With this mythical universal operating system, we could do all kinds of things in "the cloud" -- on the Internet, through instantly available connections.
Al Fasoldt's reviews and commentaries, continuously available online since 1983


Stop Paying for Software
Free Web-based helper programs

Feb. 28, 2010

By Al Fasoldt
Copyright © 2010, Al Fasoldt
Copyright © 2010, The Post-Standard

   The best way to save money is to stop spending it. That's the idea behind my series on the best free software for Windows and Macs. This week I'm recommending free Internet helpers.
   Most of us are connected to the Internet nearly all the time. This means we could run a program off an Internet site just about as easily as we could run one off our computer's hard drive.
   Following me so far? Let's jump forward. If we had a universal operating system, one that doesn't rely on Apple or Microsoft, we could skip all those problems of finding programs just for a Mac or just for Windows.
   In fact, with this mythical universal operating system, we could do all kinds of things in "the cloud" -- on the Internet, through instantly available connections.
   Wouldn't this be cool?
   I've got good news. The cool factor is here already. You're already using it. The universal operating system is called HTML. That's the programming code that your Web browser uses when you view a Web site. It's what your browser uses when you do all sorts of things on the Web. And it doesn't matter whether you're running a Mac, a Windows PC or a Linux computer.
   Your Web browser's coolness knows no end. It can run programs on remote sites -- in the cloud, as the current jargon goes. Of course, this means you don't have to own that software at all. Your browser just finds it and runs it in the cloud.
   This opens up a new category of programs for our series on free software. This week I'll take a look at five surprisingly useful helper programs that you access from your browser.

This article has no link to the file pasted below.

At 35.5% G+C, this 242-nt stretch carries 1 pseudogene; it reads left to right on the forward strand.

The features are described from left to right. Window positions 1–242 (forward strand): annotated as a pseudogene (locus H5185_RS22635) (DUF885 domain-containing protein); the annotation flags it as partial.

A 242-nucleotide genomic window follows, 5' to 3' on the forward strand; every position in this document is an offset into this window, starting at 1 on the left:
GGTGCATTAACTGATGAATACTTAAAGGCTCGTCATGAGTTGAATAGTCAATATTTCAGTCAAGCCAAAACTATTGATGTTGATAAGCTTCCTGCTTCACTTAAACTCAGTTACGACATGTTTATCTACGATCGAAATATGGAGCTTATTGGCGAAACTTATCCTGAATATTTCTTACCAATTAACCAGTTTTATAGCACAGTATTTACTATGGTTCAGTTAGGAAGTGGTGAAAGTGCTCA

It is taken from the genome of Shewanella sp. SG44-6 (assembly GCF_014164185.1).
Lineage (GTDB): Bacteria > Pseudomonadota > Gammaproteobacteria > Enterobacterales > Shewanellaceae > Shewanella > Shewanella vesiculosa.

Saving Web pages is a pain. If you save them using Internet Explorer, only Internet Explorer can view them. If you save them in Firefox, you get a mess of scattered files. What could be better than saving them as a single PDF document?
   That's what PDFmyURL does. PDFs can be viewed on any computer (even on a smartphone or iPad) and they're easy to store. Go to www.PDFmyURL.com and type the Web address of the site you want turned into a PDF. After a few seconds, you'll find the PDF where you normally keep downloaded files.
   If you have sort of the opposite problem -- a bunch of PDFs that you'd like to make into a pamphlet or magazine -- you'll love www.youblisher.com, where you can astound your friends (and your boss) with cool results. You end up with a link you can put on your blog or Web site -- and an amazing page-flippable master PDF document.
   If you're always jotting down things you have to do, make life easier by using Remember The Milk at www.rememberthemilk.com. You can make to-do lists with e-mailed reminders and you can share your tasks with others. My wife has used this for a couple of years.
   When you need a better photo editor than the uglyware that came with your camera, you could hardly top Picnik, an online alternative to Adobe's princely-summed Photoshop. It's simple to use and powerful, too. Go to www.picnik.com.
   Finally, a popular way to share files -- and to keep your own files handy when you're at someone else's keyboard -- is Dropbox at www.dropbox.com. You do have to download a small helper program, but it's available for Macs, Windows, Linux and even iPhone and iPad. You just choose the file to make available online and Dropbox does the rest.